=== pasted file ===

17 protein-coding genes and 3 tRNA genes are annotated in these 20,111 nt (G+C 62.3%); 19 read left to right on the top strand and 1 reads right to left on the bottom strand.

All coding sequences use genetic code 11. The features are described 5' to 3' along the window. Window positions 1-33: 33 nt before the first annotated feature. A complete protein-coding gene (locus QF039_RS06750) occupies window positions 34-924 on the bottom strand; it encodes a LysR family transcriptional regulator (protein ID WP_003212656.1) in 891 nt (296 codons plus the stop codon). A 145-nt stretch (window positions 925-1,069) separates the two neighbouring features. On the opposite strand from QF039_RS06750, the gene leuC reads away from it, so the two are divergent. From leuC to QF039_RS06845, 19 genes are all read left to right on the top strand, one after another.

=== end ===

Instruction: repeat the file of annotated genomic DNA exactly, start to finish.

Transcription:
17 protein-coding genes and 3 tRNA genes are annotated in these 20,111 nt (G+C 62.3%); 19 read left to right on the top strand and 1 reads right to left on the bottom strand.

All coding sequences use genetic code 11. The features are described 5' to 3' along the window. Window positions 1-33: 33 nt before the first annotated feature. A complete protein-coding gene (locus QF039_RS06750) occupies window positions 34-924 on the bottom strand; it encodes a LysR family transcriptional regulator (protein ID WP_003212656.1) in 891 nt (296 codons plus the stop codon). A 145-nt stretch (window positions 925-1,069) separates the two neighbouring features. On the opposite strand from QF039_RS06750, the gene leuC reads away from it, so the two are divergent. From leuC to QF039_RS06845, 19 genes are all read left to right on the top strand, one after another.